Titan has a potential for life.

Wednesday, February 29, 2012 0 comments

As we all know that Ttian, one of the moons of Saturn have a potential for life. It is the only moon in our solar system known to possess an atmosphere of any significance.
Ten times thicker than Earth's, Titan's atosphere extends nearly 370 miles(600 kms) above its frigid surface.
It's literal chemical factory, where nitrpgen and methane are zapped by the sun's ultraviolet rays and transformed into organic molecules, some of which descend to the moon's surface while others rise up above the clouds, creating a bluish high-level haze of hydrocarbons.
Cassini's instruments were able to pierce Titan's cloud cover to reveal a world much more Earth-like than moon-like, with weather and rain feeding rivers, streams and lakes all across its surface. In fact Titan is the only place in the solar system where we have discovered liquid on the surface!

The only difference -- and it's a big difference -- is that, 800 million miles away from the warmth of the sun, the liquid on Titan is not water but methane. With temperatures of nearly -300 degrees Fahrenheit water has long since frozen as solid as rock on Titan's surface while methane rains down from the clouds... falling slowly in large drops, methane fills streams and rivers that eventually flow into vast shallow lakes.
Much of the water on Earth may have come from ancient asteroid collisions, according to research by Josep M. Trigo-Rodriguez of the Institute of Space Sciences in Barcelona, Spain, and Javier Martin-Torres at the Center for Astrobiology in Madrid, Spain.

Even though Earth and Titan formed in very different regions of the solar system, where different raw materials were available, they ended up with some of the same elements on their surface and in their atmospheres. These were most likely delivered by asteroids, the pair surmise, as well as by comets to a smaller extent.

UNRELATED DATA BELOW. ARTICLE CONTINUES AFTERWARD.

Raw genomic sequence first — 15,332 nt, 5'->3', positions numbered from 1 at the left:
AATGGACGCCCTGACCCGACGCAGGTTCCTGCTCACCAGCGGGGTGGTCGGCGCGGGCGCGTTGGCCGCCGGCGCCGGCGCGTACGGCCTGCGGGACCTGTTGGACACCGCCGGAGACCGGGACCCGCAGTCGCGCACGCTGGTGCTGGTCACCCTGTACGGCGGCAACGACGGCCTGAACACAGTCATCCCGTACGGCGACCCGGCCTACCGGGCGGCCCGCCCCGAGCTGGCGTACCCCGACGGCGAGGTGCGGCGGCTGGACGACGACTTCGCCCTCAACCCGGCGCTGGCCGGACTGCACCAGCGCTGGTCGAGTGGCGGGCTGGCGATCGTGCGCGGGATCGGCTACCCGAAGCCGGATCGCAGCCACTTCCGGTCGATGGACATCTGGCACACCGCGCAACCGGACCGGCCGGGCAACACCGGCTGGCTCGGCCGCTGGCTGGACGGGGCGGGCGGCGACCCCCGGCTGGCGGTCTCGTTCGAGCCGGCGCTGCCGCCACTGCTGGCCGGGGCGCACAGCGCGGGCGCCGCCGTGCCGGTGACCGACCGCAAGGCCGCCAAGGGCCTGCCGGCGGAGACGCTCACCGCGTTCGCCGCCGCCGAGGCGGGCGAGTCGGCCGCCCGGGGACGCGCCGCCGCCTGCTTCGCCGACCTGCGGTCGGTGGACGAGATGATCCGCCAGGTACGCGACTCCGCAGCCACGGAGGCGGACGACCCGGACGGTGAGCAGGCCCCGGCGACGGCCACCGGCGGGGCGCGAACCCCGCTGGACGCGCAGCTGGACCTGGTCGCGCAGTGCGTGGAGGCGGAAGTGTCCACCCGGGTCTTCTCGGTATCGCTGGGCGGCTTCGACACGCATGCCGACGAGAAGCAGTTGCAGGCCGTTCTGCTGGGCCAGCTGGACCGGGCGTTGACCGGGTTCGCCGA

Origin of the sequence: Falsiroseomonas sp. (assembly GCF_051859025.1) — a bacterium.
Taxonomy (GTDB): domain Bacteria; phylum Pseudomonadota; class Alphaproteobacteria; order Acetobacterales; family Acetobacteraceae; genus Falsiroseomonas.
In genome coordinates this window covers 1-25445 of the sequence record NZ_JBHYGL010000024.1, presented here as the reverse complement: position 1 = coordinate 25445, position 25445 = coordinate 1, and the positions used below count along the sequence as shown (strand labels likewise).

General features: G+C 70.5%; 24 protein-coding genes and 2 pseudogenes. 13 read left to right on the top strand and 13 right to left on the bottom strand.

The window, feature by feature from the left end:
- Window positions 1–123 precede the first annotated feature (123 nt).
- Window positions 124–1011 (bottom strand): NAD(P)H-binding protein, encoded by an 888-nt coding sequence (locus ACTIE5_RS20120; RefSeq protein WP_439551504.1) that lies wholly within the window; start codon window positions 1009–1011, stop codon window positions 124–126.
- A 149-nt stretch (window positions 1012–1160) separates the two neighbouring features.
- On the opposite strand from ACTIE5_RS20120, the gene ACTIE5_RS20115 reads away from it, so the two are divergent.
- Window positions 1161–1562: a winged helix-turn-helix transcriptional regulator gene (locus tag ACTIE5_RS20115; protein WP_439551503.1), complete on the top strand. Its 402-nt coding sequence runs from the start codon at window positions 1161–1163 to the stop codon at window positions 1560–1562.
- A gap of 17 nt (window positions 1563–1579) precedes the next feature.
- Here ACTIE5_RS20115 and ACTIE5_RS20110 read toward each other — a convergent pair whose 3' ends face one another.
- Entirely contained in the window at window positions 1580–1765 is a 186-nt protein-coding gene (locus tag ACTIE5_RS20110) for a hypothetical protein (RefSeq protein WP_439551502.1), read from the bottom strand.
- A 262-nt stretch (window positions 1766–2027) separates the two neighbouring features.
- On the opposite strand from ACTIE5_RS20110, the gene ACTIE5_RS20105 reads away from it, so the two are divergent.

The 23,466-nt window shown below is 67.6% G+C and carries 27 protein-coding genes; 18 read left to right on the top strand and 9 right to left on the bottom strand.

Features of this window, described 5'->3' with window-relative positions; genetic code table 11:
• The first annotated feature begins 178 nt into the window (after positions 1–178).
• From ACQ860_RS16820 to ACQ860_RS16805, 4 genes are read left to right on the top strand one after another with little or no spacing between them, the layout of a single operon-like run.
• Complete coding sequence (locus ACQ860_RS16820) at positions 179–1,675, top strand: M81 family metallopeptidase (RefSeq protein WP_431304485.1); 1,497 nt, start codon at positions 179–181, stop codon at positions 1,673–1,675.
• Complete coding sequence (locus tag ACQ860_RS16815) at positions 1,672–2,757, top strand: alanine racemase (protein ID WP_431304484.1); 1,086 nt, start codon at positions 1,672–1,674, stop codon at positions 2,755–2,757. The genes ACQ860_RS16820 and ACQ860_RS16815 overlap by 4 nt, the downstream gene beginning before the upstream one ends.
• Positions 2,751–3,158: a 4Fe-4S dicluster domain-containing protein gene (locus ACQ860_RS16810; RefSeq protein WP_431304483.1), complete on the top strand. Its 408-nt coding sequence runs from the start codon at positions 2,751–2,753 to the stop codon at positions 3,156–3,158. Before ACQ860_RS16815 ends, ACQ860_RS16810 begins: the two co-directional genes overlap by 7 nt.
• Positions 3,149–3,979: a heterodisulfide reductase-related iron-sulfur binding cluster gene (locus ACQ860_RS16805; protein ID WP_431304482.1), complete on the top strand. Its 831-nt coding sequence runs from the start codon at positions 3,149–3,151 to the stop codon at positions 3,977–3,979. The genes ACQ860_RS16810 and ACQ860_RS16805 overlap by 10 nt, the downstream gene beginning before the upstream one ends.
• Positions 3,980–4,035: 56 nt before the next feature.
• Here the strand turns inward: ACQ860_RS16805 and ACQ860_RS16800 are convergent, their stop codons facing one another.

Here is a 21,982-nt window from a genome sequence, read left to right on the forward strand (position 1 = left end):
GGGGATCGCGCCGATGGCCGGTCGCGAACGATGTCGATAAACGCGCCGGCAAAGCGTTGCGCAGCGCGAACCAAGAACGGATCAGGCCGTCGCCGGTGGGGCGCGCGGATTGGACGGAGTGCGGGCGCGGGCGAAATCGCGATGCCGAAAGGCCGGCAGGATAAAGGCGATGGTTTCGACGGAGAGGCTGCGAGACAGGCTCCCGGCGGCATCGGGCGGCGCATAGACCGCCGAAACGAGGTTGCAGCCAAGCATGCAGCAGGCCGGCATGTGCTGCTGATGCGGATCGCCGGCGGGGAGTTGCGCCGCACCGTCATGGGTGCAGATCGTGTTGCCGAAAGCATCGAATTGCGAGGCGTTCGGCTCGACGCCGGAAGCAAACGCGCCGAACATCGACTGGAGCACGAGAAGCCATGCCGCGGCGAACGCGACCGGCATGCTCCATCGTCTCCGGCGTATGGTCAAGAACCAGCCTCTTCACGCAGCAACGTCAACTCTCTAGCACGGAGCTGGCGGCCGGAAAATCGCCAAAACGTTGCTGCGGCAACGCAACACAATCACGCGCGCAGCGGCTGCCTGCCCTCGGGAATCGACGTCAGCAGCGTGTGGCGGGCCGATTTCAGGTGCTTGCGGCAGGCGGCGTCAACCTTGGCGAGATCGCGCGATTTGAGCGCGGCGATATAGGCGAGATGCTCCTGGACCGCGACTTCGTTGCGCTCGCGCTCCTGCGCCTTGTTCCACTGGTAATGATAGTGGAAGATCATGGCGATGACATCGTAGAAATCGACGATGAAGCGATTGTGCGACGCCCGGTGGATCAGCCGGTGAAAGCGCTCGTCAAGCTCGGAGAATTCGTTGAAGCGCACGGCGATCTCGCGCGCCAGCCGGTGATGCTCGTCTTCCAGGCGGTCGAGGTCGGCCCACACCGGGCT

During a period known as the Late Heavy Bombardment, between 4.1 and 3.8 billion years ago, water-rich asteroids and comets inundated the inner solar system from the icy outer regions, delivering the water -- and thus oxygen -- to the then-oxygen-poor planet we now call Earth. Other important elements were deposited as well, like carbon, nitrogen and hydrogen. These and other volatile elements became the foundations of our oceans, our atmosphere, and eventually the building blocks of life itself.

Titan, located in the already ice-rich reaches of the solar system, was likewise struck by water-bearing comets and asteroids. Outgassing and accretion by collision helped develop a similar atmosphere on both worlds, the difference being that while Earth's atmosphere eventually evolved into the one that oxygen-breathing animals like insects, dinosaurs, birds and eventually humans could breathe (with the help of mild climates and the existence of liquid water) Titan's chilly temperatures make liquid water impossible, replacing its Earthly role with methane and hydrocarbons.
Now the greatest mystery is "Does Titan really have the potential to support life ?".
We will find out in the years to come...


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